OFFSHORE AUTOMATION SOLUTIONS
MWD tools, fber optic sensors improve downhole monitoring
As the industry continues to develop reservoirs in more extreme environments – deeper water, higher sour gas concentrations,
greater concentration of wells per pad, longer
horizontal depths – the need to understand
what is happening not only while drilling the
hole but also during production continues to
increase in importance.
The industry uses gyroscopes, magnetometers and accelerometers, as well as
traditional well logging measurements, to
determine formation properties (resistivity,
natural gamma ray, porosity), wellbore geometry (inclination, azimuth), drilling system orientation (tool face), and mechanical
properties of the drilling process. As these
measurement tools are part of the drillstring
and must provide the data in real time so
they can be used to control the steering and
direction of the drill bit (hence the name
measurement-while-drilling, MWD), the
data needs to be transmitted to the surface.
The two most commonly used ways are via
pulses through the mud column (mud pulse)
and electromagnetic telemetry. Technically,
the formation property measurements are
referred to as logging-while-drilling (LWD)
tools; however, many of the communication
techniques are the same.
With day rates for offshore drilling near
$500,000, minimizing “time on hole” while
maintaining a safe operation becomes critical. MWD helps both these criteria by reducing drilling problems as well as risk. Reductions in risk are possible because wear
and fatigue on drillstring components will be
minimized and downtime caused by bottom-hole assembly (BHA) components failures
(bits, mud motors, and MWD tools) can
be eliminated. It is also possible to improve
the actual drilling process with improved
rates of penetration by reducing drillstring
friction against the side of the wellbore.
This results in the right amount of drilling
energy being transferred to the bit while
also helping the driller appropriately adjust
both weight-on-bit and rotation speed as the
lithology changes, thus optimizing the performance of bits and mud motors.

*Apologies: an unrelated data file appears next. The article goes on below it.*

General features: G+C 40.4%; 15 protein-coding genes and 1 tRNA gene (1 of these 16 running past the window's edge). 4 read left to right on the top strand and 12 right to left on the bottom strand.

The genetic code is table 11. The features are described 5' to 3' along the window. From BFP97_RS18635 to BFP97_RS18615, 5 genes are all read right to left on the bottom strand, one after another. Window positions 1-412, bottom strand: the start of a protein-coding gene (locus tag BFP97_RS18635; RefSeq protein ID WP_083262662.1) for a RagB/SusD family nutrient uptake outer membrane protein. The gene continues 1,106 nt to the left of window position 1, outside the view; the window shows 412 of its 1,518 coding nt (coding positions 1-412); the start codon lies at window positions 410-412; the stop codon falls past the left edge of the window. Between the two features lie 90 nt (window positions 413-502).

Due to the limited “bandwidth” available
with pulse communication and the risk that
this communication could be lost, these tools
will also have on-board memory to store the
same information at a higher update rate.
This provides increased granularity of measurement, and the data can also be recovered
once the tool is removed from the hole.
Due to the limited bandwidth available
of approximately 40 bits/second with pulse
communication, and the risk that this com-
munication is lost, these sensors also have
on-board memory to store the same infor-
mation at a higher update rate than it is
possible to transmit. Increased update rate
equates to more and hence better measure-
ments which can be recovered once the tool
is removed from the hole.
Automation and sensing technology
continues to rise to the challenge by
providing hardware and software solutions
to continue to “push the envelope.”
data using the phase shifts of the carrier. In
general, oil-based muds (OBMs) and pseudo-oil-based muds are more compressible than
water-based muds, and this compressibility
leads to greater signal losses. Attenuation
in mud-pulse systems is approximately 150
dB per 1,000 m ( 3,280 ft) in drilling fuid;
though signals can still be detected in wells
with depths in excess of 9,000 m ( 29,520 ft).
When air or foam is used as drilling fuid,
low-frequency electromagnetic transmission
is starting to gain traction.
With the increasing number of horizontal
wells being drilled, once a well angle exceeds 60°, the logging tools can no longer
be pushed through the well to retrieve information. This provides another incentive to
incorporate the above basic measurements
into the drilling process.
Though an important part of the process,
drilling and completion is only the start of
a well’s lifecycle. Once the well has been
drilled, it is important to confrm that the
reservoir has not been damaged to help ensure best return on investment by optimizing the well’s production.
In addition to “traditional” wired sensors, f-
ber optic sensors are well suited for downhole
applications because of the high resolution of
both measurement and location of sensing ele-
ment, immunity to EMI, small size, and mul-
tiple kilometer sensing capability. Fiber optic
sensors are able to achieve 0.1% accuracy with
a 0-8,000 psi working range for the pressure
glass sensing fber-a phenomenon known as
hydrogen darkening. Fortunately, modern
pure-silica fbers with virtually no darkening
and improved hermetic coatings and pack-
aging techniques can allow fber operation
at temperatures up to 700°C. Just as the
challenge of fber optic darkening is being
addressed, the sensing systems themselves
are also continuing to evolve. These systems
can now be multiplexed in a variety of con-
fgurations on a single quarter-inch cable,
offering permanent deployment of multi-
parameter sensors in multiple zones in the
harshest of conditions.
Ian Verhappen, P.Eng. is an ISA Fellow, ISA Certifed
Automation Professional (CAP), Automation Hall of
Fame member, and an authority on process analyzer
sample systems and industrial communications technologies. Verhappen provides consulting services in the
areas of feld level industrial communications, process
analytics, and hydrocarbon facility automation. He can
be reached at email@example.com.